United States of America, Appellee, v. Glenn R. Nichols, Appellant, 344 F.3d 793 (8th Cir. 2003)

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US Court of Appeals for the Eighth Circuit - 344 F.3d 793 (8th Cir. 2003) Submitted: September 10, 2003
Filed: September 23, 2003
Rehearing Denied: October 27, 2003

COPYRIGHT MATERIAL OMITTED Counsel who represented the appellant was Daniel A. Juengel of Clayton, Missouri.

Counsel who represented the appellee was Thomas J. Mehan, AUSA, St. Louis, MO.

Before LOKEN, Chief Judge, and HEANEY and RICHARD SHEPPARD ARNOLD, Circuit Judges.


Glenn R. Nichols was charged with being a felon in possession of a firearm, in violation of 18 U.S.C. § 922(g) (1), after a search of his residence turned up three guns and other contraband. He moved to suppress evidence obtained during the search. The district court1  referred the matter to a magistrate,2  who recommended that the motion be denied. The court adopted the magistrate's report and recommendation. Nichols then conditionally pled guilty, reserving the right to appeal the denial of his motion to suppress. He was sentenced to 188 months imprisonment. On appeal, he contends that: 1) the warrant supporting the search did not extend to his separate living area, and thus the search of his room was unconstitutional; 2) the searching officers did not comply with the "knock and announce" requirement before breaking down the door of the residence; 3) the seizure of the guns in his room was not permitted because the guns were not listed in the warrant; and 4) the officers did not fill out a "return and inventory" form with enough detail to withstand constitutional scrutiny. We affirm.


On October 11, 2001, a detective with the Rock Hill Police Department made application for a warrant to search 9380 Golden Gate, a single family residence in Rock Hill, Missouri. In an affidavit in support of the warrant, the detective stated that a confidential informant he had worked with for two years saw Glenn Nichols sell cocaine to people from inside this house. According to Nichols's parole officer, Nichols lived at this house with his aunt. The confidential informant made three controlled buys from Nichols, all of which took place inside the residence.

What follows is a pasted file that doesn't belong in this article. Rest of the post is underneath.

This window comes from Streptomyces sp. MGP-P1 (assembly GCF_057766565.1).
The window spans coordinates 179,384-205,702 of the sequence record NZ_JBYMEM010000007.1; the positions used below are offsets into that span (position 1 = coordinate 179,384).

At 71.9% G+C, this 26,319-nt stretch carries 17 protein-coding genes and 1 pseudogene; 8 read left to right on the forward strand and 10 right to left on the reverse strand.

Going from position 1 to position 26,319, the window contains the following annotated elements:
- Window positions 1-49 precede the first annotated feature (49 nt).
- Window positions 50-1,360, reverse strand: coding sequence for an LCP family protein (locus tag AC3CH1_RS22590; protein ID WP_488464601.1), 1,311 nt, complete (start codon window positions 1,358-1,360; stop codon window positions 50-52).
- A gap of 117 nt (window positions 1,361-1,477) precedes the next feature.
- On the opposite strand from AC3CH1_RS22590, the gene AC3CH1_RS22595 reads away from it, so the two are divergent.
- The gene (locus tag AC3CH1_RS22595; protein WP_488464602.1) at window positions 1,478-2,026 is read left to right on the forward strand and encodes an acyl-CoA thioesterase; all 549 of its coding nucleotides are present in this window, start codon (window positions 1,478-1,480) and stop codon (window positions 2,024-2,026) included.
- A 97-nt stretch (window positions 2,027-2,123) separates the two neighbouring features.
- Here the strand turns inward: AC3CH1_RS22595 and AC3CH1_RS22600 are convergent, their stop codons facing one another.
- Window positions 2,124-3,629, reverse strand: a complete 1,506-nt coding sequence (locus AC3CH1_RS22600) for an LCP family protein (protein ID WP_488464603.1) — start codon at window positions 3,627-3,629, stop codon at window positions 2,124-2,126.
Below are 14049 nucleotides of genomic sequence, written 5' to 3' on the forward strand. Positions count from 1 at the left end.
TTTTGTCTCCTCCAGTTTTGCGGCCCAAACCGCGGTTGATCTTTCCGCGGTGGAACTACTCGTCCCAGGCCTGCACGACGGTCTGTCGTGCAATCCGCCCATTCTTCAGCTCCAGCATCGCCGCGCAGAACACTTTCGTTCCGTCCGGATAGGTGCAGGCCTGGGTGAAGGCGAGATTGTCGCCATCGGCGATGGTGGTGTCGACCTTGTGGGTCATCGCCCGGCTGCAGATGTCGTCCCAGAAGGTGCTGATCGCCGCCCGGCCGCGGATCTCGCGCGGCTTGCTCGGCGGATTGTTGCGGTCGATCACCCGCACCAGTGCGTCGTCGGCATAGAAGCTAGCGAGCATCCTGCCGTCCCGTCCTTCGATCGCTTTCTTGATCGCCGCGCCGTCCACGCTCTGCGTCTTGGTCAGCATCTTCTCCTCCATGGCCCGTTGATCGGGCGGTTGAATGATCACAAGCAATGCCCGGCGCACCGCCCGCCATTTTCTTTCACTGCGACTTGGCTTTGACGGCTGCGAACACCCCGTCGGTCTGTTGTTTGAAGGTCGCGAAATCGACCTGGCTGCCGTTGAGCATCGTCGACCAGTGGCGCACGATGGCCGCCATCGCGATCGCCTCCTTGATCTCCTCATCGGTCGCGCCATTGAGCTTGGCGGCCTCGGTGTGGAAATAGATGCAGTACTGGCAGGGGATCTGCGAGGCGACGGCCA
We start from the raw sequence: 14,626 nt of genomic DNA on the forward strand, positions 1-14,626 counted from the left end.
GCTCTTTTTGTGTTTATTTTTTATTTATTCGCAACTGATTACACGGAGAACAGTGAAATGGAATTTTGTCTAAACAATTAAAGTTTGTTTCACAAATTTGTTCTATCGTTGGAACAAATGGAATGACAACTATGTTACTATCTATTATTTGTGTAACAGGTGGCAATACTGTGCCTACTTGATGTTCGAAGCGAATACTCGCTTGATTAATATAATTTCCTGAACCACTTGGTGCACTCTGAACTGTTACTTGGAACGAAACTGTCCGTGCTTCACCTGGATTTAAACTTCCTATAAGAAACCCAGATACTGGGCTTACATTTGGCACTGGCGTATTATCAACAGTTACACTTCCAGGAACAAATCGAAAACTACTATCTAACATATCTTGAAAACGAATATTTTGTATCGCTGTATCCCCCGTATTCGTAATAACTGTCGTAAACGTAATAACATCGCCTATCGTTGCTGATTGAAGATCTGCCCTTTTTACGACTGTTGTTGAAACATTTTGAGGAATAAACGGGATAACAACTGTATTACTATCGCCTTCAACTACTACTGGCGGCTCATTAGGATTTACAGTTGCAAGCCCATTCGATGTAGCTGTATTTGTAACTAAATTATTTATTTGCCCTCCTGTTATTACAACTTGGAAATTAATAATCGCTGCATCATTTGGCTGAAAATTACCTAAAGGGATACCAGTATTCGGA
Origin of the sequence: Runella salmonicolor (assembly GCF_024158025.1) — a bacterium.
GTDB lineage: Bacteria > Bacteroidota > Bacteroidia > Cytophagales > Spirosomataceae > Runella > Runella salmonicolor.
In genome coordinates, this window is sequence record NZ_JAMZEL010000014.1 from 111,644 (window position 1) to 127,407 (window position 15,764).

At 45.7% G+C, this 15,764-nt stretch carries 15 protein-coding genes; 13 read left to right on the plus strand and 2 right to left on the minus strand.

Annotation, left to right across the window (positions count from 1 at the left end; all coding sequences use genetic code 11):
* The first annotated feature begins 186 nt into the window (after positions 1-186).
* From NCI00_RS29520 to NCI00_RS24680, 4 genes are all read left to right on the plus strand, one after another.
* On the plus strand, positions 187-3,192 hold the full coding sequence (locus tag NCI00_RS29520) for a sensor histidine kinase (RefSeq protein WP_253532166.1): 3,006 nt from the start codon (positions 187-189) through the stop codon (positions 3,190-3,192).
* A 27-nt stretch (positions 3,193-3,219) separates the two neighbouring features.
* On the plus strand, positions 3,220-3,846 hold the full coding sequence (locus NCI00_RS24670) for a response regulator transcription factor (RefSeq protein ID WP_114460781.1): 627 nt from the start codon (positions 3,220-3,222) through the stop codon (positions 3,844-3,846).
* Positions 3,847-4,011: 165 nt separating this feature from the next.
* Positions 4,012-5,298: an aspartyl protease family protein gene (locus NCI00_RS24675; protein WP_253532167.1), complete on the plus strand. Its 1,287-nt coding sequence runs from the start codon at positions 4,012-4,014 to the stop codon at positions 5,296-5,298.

Based on the application, a search warrant was issued to search for cocaine and drug paraphernalia at Nichols's residence. The warrant described the residence as:

One story single family dwelling with yellowish shingle siding, white window trim, white front storm door, white front entrance door, white mailbox to left of front door, numerical address 9380 above mailbox, white gutterson [sic] front of residence, west side white entrance door and white storm door with side porch/walkway area with white metal handrailing. East side enclosed breezeway type area with double white aluminum entrance door and windows with white trim, black shingled roof, brick chimney east side, east side carport, attached rear garage converted into room, known and numbered as 9380 Golden Gate in the City of Rock Hill, County of St. Louis and State of Missouri.

(Appellant's Add. at 20.)

On October 18, 2001, at about seven in the morning, a team of officers executed the search warrant. They surrounded the outside of the house and approached the west door, which the officers understood to be the one used most often. Officers knocked on the door, announced they were police officers, and asked that the door be opened. There was no reply. After at least twenty seconds, the officers forced open the door and went inside. Once inside, they announced their presence and that they had a search warrant. They came in contact with three people, one of whom informed them that Nichols had left a few minutes earlier and was not home. The officers were also told that Nichols lived in the attached garage, which had been converted into a room.

The door to Nichols's room was locked. One of the officers knocked on the door, yelled they were the police and had a search warrant, and requested the door be opened. There was no reply. The executing officers then forced open the door and entered the room. Once inside, the officers found a variety of suspected contraband in plain view, including marijuana, ecstacy, brown vials, pills, powders, drug paraphernalia, two loaded pistols, one unloaded rifle, and ammunition. Nichols was subsequently indicted in district court for being a felon in possession of a firearm.3